Social life was increasingly documented in images, both professional and amateur, and the visual presentation of information became an indispensable element, not only for journalism but also for persuasive forms of communication such as advertising or political communication. 
Also, relatively early, amateur pictures became part of (semi-) public communication spaces such as early cinema.
The developments can be viewed and analyzed from different perspectives:
What are the consequences of increasing visuality in mass media for mass communication and society? What is its connection to media (and
social) change? How can the role of images be described in the process of mediatization of society and everyday life?
What were typical strategies of visualization in certain historical phases or media? What were and what are iconic images and how did they come to be? What was the function of the use of images and visual design?
  • How was journalism, advertising, political communication challenged by the rise of images and visual design? Were there new forms emerging and what were their key elements?
  • How were the images and illustrations received by the public? To what extent were they changing the audience and its expectations?
  • How were images and new image based media discussed in contemporary discourses?
  • To what extent were amateurs contributing to visualization in form of user generated content?
  • Which specific methodological approaches can empirically capture the development of visual mass communication in its various dimensions?
These questions can be addressed from different perspectives by media history and visual communication research and discussed in the context of the DGPuK workshop. Papers dealing with the conference theme in a broader sense are also very welcome.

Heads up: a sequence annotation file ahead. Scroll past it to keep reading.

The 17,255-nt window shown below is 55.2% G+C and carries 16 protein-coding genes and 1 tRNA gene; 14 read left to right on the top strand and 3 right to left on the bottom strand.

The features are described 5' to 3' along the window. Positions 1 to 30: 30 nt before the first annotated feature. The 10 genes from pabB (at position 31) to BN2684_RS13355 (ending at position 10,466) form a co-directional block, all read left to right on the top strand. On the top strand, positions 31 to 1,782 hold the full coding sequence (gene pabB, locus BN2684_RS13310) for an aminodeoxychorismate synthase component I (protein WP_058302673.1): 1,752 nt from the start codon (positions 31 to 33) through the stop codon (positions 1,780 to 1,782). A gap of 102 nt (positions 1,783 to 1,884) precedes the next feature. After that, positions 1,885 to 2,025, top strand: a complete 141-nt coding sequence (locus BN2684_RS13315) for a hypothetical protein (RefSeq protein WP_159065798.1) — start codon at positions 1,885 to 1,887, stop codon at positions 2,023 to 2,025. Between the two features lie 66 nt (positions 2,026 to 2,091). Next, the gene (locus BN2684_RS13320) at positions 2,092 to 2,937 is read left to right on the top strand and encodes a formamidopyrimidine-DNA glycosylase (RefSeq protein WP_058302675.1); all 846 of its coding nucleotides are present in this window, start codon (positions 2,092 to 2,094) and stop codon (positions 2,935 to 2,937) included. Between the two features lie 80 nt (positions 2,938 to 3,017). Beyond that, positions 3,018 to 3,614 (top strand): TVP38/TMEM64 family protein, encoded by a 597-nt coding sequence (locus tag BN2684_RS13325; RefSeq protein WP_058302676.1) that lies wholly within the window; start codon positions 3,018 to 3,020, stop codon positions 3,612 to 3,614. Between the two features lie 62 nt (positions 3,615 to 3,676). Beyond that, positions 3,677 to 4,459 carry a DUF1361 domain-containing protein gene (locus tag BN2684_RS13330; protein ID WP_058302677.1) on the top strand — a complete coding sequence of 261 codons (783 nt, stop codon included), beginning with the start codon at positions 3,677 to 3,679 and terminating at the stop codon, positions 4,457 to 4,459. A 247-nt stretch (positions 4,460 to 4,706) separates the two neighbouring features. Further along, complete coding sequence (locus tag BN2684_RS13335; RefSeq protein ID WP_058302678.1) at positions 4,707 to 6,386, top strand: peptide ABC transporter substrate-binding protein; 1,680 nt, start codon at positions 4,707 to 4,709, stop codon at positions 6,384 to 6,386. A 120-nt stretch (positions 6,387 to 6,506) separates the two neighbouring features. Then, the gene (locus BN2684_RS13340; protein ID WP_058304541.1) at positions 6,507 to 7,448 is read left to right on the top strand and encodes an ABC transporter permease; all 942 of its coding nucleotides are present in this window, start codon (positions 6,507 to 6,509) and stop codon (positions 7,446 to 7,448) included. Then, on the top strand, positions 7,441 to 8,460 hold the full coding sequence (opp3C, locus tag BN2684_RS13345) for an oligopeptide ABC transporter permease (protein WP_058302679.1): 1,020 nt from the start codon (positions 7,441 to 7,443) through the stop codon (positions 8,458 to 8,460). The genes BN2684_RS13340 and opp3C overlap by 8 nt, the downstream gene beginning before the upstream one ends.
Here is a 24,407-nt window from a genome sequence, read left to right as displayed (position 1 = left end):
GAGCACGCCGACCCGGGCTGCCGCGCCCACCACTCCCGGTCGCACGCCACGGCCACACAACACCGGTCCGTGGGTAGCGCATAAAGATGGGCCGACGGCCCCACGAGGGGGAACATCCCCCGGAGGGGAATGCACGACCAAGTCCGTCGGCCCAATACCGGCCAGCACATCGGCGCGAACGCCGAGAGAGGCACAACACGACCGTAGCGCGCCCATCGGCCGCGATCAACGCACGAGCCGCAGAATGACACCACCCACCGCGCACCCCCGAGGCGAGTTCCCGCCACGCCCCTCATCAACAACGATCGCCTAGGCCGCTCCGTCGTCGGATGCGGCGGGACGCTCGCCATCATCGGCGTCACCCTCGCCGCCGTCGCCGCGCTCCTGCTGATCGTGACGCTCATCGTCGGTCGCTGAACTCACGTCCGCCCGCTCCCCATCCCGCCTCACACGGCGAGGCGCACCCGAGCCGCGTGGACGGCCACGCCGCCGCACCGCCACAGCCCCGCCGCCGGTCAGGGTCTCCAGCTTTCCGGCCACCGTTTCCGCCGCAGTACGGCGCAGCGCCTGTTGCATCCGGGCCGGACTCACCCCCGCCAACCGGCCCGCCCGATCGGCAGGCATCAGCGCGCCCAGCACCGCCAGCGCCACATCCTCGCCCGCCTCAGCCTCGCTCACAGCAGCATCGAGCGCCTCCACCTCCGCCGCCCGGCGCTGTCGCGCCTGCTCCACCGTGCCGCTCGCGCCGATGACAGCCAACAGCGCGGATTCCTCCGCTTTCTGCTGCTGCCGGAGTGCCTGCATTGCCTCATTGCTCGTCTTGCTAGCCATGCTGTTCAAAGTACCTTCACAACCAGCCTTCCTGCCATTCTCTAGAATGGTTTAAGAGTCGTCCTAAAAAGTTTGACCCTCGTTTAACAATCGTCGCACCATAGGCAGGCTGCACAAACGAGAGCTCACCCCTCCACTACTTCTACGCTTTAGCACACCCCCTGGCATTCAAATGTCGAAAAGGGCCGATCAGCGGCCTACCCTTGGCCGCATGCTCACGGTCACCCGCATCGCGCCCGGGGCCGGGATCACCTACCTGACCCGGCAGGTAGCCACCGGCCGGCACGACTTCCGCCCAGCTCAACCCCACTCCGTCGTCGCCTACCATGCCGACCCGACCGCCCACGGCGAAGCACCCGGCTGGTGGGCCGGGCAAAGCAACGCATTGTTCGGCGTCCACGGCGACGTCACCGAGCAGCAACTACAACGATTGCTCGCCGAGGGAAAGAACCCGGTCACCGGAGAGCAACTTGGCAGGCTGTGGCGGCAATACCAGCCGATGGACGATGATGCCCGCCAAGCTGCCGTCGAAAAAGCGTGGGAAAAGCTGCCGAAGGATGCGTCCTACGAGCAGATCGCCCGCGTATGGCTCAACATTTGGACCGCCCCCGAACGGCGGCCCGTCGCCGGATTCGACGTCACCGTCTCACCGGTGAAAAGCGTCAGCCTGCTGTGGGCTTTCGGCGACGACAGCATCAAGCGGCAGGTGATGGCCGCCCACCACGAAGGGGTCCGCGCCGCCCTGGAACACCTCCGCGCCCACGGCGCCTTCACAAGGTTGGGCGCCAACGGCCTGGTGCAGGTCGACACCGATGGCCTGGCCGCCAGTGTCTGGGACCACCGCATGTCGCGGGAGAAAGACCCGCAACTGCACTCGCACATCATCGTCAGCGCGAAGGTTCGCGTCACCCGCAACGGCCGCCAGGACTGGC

Paper Proposals
Extended abstracts (of no more than two pages) should be submitted electronically via email ( Submission will be evaluated in a blind review process according to the following five criteria: 1) contribution to the conference theme, 2) plausibility of the line of argumentation or of the (historic) theoretical foundation, 3) appropriateness of the method or approach, 4) clarity and conciseness of the presentation as well as 5) contribution to the field of research (relevance and originality). Each abstract should have a separate cover sheet providing the author’s name, institutional affiliation and address.


Deadline for paper proposals: 15 December 2013
Send submissions to: Dr. Michael Harnischmacher,
The conference will start with a Get-Together in the evening of 2 April 2014 and end on 4 April 2014. Details concerning conference venue, hotels etc. will be made available in due course.
A pre-conference event (2 April 2014) will be organized by the Young Scholars Network for Communication History (NAKOGE) and by ECREA's Young Scholars Network (YECREA). There will be a separate call for papers for this international workshop dedicated to “Mediatized Celebrity and Popular Media in Historical and Visual Communication Research.“
Promotion of young scientists is a particular concern of both the Visual Communication and the Communication History division. Thus, we want to especially invite young scientists to hand in submissions on the outlined topics. To support their commitment, a best paper award will be assigned for outstanding work.



  • Jana Holsanova, Chair
  • Giorgia Aiello, Vice-Chair